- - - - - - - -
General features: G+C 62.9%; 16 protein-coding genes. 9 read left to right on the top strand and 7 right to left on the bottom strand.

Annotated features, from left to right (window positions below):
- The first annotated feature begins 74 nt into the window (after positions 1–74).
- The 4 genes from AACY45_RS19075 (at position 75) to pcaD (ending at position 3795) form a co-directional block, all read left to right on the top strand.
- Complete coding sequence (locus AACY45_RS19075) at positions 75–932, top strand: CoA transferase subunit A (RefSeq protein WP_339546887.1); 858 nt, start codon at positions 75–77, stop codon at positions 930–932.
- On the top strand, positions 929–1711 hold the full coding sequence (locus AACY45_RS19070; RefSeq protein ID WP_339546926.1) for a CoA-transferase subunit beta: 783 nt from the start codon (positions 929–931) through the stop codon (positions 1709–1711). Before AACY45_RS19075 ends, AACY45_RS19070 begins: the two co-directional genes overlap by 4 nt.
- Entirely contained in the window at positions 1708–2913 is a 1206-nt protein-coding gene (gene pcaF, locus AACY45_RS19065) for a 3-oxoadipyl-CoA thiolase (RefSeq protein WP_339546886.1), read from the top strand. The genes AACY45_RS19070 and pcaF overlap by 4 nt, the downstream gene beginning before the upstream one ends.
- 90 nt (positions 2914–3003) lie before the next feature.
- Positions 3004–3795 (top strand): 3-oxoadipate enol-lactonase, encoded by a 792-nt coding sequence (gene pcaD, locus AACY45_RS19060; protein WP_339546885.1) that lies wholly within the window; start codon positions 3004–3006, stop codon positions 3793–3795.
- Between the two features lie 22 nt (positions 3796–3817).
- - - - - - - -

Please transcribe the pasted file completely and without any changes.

General features: G+C 62.9%; 16 protein-coding genes. 9 read left to right on the top strand and 7 right to left on the bottom strand.

Annotated features, from left to right (window positions below):
- The first annotated feature begins 74 nt into the window (after positions 1–74).
- The 4 genes from AACY45_RS19075 (at position 75) to pcaD (ending at position 3795) form a co-directional block, all read left to right on the top strand.
- Complete coding sequence (locus AACY45_RS19075) at positions 75–932, top strand: CoA transferase subunit A (RefSeq protein WP_339546887.1); 858 nt, start codon at positions 75–77, stop codon at positions 930–932.
- On the top strand, positions 929–1711 hold the full coding sequence (locus AACY45_RS19070; RefSeq protein ID WP_339546926.1) for a CoA-transferase subunit beta: 783 nt from the start codon (positions 929–931) through the stop codon (positions 1709–1711). Before AACY45_RS19075 ends, AACY45_RS19070 begins: the two co-directional genes overlap by 4 nt.
- Entirely contained in the window at positions 1708–2913 is a 1206-nt protein-coding gene (gene pcaF, locus AACY45_RS19065) for a 3-oxoadipyl-CoA thiolase (RefSeq protein WP_339546886.1), read from the top strand. The genes AACY45_RS19070 and pcaF overlap by 4 nt, the downstream gene beginning before the upstream one ends.
- 90 nt (positions 2914–3003) lie before the next feature.
- Positions 3004–3795 (top strand): 3-oxoadipate enol-lactonase, encoded by a 792-nt coding sequence (gene pcaD, locus AACY45_RS19060; protein WP_339546885.1) that lies wholly within the window; start codon positions 3004–3006, stop codon positions 3793–3795.
- Between the two features lie 22 nt (positions 3796–3817).